Sierra Leone is one of those unique destinations you can’t even begin to formulate expectations for. Venturing into the previously war-torn region of West Africa is like charting a new course on the ever-expanding tourist trail. Sierra Leone is set up to succeed at reopening its doors to a host of travellers seeking something different, something meaningful. It has that elusive combination of cultural experiences, wildlife-viewing opportunities, stunning white-sand beaches and warm, friendly locals. With the country stable and safe, now is the time to meet the people of Sierra Leone and help them build their tourist infrastructure in a sustainable way, helping preserve history, cultures and natural resources for future generations of locals and travellers alike.
River No 2 is in the Peninsula Region of Western Sierra Leone- white-sand beaches, red hibiscus flowers and golden sunsets come standard. The resort in here is community-run and the proceeds from your visit support the village. This is a quintessential beach town complete with a beach bar and evening bonfire.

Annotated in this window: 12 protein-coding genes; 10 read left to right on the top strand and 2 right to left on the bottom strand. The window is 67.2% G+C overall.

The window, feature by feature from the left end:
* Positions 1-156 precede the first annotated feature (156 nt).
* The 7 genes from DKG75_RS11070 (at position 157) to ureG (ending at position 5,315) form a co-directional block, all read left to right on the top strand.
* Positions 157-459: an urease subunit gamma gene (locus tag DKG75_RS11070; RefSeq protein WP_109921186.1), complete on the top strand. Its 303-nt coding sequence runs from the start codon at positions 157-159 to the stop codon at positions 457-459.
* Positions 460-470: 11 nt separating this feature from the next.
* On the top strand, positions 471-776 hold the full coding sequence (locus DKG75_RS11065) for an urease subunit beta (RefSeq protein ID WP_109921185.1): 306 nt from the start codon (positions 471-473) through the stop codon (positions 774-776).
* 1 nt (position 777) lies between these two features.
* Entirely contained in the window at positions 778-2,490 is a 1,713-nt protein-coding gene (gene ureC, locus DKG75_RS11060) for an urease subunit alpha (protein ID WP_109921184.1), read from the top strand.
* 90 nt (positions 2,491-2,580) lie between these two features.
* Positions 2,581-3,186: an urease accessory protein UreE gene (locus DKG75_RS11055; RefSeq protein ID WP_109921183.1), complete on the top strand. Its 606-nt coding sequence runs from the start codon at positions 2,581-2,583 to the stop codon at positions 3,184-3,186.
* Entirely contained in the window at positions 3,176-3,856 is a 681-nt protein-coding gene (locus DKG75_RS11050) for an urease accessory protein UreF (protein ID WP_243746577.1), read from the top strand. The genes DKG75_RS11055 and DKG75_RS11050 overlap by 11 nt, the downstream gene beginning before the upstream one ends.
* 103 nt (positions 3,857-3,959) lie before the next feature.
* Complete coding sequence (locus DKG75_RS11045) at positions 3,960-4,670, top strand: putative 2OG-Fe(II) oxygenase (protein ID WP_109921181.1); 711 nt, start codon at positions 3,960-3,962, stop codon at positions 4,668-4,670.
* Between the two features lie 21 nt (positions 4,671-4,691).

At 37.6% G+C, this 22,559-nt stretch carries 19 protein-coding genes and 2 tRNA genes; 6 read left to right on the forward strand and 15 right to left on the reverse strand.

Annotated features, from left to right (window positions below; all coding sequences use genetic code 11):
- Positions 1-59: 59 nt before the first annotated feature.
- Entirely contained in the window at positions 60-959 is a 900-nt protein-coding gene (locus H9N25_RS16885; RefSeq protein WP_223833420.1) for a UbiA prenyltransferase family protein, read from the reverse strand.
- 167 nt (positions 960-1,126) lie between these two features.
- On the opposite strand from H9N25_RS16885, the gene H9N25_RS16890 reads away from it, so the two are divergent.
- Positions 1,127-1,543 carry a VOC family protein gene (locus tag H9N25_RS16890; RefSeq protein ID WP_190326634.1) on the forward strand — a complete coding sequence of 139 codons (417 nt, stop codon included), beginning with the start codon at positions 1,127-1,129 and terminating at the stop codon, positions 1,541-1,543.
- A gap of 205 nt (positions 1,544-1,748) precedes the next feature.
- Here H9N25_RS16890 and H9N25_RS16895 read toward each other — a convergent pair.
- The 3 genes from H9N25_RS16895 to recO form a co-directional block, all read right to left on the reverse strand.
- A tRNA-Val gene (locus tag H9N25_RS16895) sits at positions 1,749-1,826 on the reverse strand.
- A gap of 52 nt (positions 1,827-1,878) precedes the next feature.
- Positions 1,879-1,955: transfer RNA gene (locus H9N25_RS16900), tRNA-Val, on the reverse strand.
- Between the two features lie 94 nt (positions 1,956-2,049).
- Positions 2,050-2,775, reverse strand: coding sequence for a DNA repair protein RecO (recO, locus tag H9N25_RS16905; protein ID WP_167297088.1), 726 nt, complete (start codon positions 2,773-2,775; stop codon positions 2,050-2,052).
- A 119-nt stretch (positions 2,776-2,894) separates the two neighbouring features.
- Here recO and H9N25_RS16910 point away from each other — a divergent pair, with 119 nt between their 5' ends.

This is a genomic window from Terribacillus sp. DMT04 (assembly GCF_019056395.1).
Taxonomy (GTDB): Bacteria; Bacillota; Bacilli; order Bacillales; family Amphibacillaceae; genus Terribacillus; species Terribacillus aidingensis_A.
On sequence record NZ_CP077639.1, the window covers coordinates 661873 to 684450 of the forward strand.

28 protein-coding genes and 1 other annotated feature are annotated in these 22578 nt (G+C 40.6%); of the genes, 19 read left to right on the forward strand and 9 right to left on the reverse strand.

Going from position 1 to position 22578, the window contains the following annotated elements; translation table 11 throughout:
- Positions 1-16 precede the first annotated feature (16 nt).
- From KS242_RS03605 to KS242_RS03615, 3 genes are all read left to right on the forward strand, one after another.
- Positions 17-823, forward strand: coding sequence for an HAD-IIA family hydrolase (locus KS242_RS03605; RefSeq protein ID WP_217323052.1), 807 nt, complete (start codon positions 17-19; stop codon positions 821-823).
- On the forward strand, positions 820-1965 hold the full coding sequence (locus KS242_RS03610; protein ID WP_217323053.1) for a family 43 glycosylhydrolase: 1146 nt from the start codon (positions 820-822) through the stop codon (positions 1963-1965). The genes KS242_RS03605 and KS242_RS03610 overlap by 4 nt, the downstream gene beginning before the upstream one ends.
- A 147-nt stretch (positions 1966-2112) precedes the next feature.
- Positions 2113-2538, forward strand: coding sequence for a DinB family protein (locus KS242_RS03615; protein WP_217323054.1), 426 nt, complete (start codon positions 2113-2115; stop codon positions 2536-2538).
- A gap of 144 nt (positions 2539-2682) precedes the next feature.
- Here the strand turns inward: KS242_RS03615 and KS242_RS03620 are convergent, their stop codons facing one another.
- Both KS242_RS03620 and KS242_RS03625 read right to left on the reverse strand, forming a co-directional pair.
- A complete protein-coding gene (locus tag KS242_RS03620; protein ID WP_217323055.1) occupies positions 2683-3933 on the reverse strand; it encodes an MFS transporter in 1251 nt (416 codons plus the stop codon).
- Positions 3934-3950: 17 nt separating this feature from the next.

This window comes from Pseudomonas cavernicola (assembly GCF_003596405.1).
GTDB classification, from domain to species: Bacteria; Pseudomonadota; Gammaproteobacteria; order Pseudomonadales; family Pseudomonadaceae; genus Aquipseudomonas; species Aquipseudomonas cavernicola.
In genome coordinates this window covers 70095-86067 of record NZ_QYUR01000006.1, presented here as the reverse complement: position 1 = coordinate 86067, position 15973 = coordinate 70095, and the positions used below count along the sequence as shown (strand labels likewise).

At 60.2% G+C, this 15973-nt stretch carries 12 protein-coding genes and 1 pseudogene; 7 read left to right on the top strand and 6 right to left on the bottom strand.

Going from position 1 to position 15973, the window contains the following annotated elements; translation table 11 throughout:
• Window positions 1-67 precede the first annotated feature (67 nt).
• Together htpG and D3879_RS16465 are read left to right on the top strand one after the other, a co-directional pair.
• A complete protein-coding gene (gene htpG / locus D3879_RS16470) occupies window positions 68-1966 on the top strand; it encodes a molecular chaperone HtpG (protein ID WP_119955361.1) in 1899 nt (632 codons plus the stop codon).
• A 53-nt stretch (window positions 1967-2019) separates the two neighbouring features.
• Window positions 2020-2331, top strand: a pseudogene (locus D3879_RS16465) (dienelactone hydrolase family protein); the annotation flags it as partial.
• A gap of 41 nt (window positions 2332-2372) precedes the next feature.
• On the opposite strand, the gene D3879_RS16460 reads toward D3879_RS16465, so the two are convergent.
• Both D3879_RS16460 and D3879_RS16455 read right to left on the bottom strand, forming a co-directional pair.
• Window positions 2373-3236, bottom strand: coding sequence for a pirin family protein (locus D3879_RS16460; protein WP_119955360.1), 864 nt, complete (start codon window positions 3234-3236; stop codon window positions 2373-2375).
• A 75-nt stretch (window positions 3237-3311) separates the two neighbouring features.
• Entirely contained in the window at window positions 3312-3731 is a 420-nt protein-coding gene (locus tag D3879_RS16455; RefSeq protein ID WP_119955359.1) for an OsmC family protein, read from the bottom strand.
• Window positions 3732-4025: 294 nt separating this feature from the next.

This area is perfect for hiking in the rainforest and spotting monkeys, chimps and birds. The Tiwai Island Wildlife Reserve is a community conservation program. All funds raised go towards running the project and supporting the Community Development Fund to help finance community initiatives. Tiwai has one of the highest concentrations and diversity of primates in the world including rare monkeys and chimps.
This is one of the huts that’s part of the TribeWanted sustainable tourism project in John Obey Beach. It’s an eco-hotel that produces its own food in a “green” building run by the community. The community is on 6 acres of land adjacent to a fishing village. There is an open kitchen where visitors can get involved with food prep or just hang out with the locals. Activities in the area include canoeing, fishing, cooking, trekking, swimming and hammock-sitting.
After visiting the natural highlights, wildlife and welcoming people of the country, head back to Freetown, the capital city. The city is filled with landmarks linking West Africa with African-Americans, liberated African slaves and West Indians. Spend some time learning the history of this country as well as enjoying its modern day sights.